An advert was shared on social media showing one of the Cornubia homes up for sale. Picture: Doctor Ngcobo/African News Agency(ANA)
An advert was shared on social media showing one of the Cornubia homes up for sale. Picture: Doctor Ngcobo/African News Agency(ANA)

For sale: RDP house - R190 000

By Thami Magubane Time of article published Sep 18, 2020

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Durban - THE listing of houses from the Cornubia government housing project “for sale” has sparked an outcry and been described as offensive to the thousands of shack dwellers who are waiting to be allocated houses.

One of the houses in the eThekwini Municipality’s flagship housing project was listed for sale on social media and priced at R190 000. Others have also been put up for sale in recent months.

Omi Nair, who posted about the recent sale, said: “Can someone ask the eThekwini Municipality to explain this? So, sell the house you were given and then (go) back to the shacks with filled pockets and again in line for another home. It’s no wonder the housing problem does not come to an end.”

The Mercury understands that the house in question was fairly new and no title deed had been issued, but the owner had documents stating the ownership.

Residents said many people in the area had sold their homes in Cornubia.

They said the homes were being sold, even without title deeds, with the help of attorneys and the use of ownership papers.

IFP councillor Mdu Nkosi said the sale of the houses was a criminal act.

“This speaks to the fact that this person fraudulently received the house because they claimed they were in need when in fact they were not. This affects the people who are desperate for houses but are not getting them.

“It is very concerning that houses in Cornubia are the ones that were being sold - that development is fairly new and it has not got to the point where people can legally sell the houses,” he said.

DA councillor Zamani Khuzwayo, a member of the municipal housing committee, said he raised the issue after he learned of houses being sold in the Cornubia project.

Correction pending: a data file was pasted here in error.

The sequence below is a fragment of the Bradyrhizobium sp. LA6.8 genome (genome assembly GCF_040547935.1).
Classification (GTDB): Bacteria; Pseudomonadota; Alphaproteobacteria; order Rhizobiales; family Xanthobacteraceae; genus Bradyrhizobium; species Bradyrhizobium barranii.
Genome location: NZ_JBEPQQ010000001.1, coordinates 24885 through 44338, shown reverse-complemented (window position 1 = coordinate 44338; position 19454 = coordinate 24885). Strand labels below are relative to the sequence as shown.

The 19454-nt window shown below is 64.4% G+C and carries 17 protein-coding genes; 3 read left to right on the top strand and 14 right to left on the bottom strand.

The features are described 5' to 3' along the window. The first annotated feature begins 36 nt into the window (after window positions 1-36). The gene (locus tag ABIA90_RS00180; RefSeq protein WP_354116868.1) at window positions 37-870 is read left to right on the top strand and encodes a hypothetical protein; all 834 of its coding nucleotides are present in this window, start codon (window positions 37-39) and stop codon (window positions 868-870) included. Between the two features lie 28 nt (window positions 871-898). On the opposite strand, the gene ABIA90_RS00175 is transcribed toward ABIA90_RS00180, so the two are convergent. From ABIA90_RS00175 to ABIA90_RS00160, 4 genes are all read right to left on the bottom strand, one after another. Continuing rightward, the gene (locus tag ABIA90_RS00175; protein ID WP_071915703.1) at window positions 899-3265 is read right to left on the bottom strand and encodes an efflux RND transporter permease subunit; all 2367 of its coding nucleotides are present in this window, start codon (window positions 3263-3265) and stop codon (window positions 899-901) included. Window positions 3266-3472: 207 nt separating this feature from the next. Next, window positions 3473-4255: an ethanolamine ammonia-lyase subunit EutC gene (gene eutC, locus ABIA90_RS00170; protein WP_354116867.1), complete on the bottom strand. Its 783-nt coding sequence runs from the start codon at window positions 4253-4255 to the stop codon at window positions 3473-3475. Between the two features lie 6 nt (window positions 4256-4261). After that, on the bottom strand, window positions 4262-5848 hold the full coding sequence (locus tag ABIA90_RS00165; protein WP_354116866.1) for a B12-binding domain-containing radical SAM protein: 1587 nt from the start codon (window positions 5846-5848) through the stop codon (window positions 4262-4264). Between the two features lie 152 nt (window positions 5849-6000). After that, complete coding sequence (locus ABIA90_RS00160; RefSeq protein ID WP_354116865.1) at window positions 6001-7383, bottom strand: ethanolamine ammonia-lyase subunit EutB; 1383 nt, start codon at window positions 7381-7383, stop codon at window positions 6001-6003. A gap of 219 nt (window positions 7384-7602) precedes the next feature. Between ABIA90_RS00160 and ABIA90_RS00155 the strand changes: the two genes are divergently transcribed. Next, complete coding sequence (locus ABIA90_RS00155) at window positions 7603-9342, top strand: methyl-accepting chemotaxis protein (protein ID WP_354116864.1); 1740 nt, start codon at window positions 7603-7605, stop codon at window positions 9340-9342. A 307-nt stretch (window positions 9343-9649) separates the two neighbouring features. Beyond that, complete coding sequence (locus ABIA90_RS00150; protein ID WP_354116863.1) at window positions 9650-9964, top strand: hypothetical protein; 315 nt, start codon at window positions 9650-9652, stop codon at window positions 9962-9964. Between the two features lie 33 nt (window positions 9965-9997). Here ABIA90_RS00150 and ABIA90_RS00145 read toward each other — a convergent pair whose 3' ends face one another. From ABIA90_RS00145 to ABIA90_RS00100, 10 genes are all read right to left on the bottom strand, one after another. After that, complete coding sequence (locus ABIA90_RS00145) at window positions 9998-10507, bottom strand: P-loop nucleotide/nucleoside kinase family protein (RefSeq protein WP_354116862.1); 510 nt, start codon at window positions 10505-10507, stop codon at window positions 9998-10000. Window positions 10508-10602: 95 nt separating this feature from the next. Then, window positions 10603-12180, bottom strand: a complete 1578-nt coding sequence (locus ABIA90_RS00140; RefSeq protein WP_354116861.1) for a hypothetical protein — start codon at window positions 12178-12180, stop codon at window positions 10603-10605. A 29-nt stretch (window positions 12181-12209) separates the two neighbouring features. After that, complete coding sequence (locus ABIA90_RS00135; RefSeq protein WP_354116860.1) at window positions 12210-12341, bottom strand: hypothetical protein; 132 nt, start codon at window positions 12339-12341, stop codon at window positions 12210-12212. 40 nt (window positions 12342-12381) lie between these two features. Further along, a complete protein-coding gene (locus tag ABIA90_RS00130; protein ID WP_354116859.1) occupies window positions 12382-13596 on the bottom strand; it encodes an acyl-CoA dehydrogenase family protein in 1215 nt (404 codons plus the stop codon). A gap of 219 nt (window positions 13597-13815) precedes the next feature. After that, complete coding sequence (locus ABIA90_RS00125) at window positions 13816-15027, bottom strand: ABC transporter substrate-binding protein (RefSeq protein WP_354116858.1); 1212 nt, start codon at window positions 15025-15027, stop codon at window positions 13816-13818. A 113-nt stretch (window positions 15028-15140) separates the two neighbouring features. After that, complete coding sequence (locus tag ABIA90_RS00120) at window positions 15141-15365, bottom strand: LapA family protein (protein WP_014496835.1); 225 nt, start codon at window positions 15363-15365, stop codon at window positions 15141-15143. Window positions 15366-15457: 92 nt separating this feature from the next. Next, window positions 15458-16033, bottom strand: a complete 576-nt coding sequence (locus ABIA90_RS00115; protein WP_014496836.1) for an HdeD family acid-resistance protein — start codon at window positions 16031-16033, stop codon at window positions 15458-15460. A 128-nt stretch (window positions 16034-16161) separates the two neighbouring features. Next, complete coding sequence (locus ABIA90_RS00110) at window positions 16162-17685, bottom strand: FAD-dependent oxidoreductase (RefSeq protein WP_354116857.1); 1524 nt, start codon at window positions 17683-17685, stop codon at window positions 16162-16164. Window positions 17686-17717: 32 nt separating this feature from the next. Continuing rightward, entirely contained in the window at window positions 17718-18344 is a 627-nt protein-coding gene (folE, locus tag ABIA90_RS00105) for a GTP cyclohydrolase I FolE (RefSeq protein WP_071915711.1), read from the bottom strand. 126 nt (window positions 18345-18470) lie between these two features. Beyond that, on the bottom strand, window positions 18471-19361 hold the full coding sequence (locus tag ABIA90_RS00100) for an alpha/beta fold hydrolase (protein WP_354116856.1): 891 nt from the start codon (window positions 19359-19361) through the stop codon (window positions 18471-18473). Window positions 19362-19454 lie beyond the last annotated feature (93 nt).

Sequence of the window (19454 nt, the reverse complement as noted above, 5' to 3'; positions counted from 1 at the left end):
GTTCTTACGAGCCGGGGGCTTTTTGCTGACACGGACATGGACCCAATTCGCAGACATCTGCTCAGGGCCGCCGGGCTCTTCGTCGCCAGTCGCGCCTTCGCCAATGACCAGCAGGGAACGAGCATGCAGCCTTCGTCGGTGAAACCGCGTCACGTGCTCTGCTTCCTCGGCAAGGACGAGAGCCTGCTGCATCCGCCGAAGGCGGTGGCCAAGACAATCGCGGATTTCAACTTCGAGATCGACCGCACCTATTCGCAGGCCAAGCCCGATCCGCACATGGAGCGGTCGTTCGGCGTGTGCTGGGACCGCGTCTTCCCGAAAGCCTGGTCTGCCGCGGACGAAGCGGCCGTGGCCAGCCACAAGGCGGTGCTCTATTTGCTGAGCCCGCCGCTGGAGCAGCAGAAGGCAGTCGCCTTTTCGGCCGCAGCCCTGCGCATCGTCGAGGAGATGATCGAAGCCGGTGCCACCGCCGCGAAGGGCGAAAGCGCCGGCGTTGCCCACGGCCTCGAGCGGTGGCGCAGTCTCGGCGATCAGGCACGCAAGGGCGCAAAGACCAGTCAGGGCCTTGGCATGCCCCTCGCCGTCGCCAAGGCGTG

“The response from the committee was that nothing like that was happening, but I have faced numerous encounters with people claiming that they were cheated after buying houses in the Cornubia project. When you drill down to how they bought the houses there, they become unco-operative and evasive,” he said.

DA caucus leader Nicole Graham said while people could sell the houses after a certain period, the sales in Cornubia were concerning as it was unlikely that the houses were within that period.

She said there was poor regulation over what happened to houses that had been transferred to residents, and the abuse of the system was widespread.

“Some people receive a number of houses and rent them out while living in an outbuilding. There needs to be some degree of control, otherwise the government is spending the money and not achieving the aim of providing dignified housing to those who need it,” she said.

ANC councillor for the Cornubia area, Siyabonga Thango, said they had dealt with numerous allegations of ­people selling houses in the area.

“The majority have been people who are committing fraud by pretending to sell a house. People are coming to us to say they paid a deposit to a person, and that person has disappeared.”

He said those who owned the houses should not sell them as there was a housing backlog, and they should give the homes back if they did not need them.

EThekwini Municipality spokes- person Msawakhe Mayisela said people could legally sell their houses if they had the title deeds and five years had passed since they received those deeds.

“If, however, they decide to sell before the expiry of the five years, they will need to advise the city and we have a choice of buying it back from them or allowing them to sell through the proper channels.”

Mayisela said they were aware of only a handful of sales, and that claims of illegal sales had been blown out of proportion.

“The government in all spheres is opposed to the selling of the houses, but each situation is assessed on its own merit as the owner of the house may have compelling reasons to sell.

“Illegal sales result in change of occupation before a title deed is issued, and this creates problems because when it is issued it will be in the name of the original owner, meaning the house will never be transferred to the buyer.”

Human Settlements Department spokesperson Mbulelo Baloyi said illegal sales were one of the problems the department faced.

“It creates a revolving door where you find people protesting demanding houses, only to find that they have received a house and are renting it out to someone. Some people who live in informal settlements have houses that they rent out,” he said. “We have seen these houses posted on social media. You find that we give people title deeds, and a week later someone has put the house with the title deed up for sale.”

He said that last year about 400 people in Cornubia received title deeds and about 1000 more title deeds were to be handed out this year.

“The department discourages such activity, but once a person receives a title deed, there is nothing the department can do. To many people, these are ‘easy come, easy go’. People have no attachment to property they did not work for,” Baloyi said.

The Mercury

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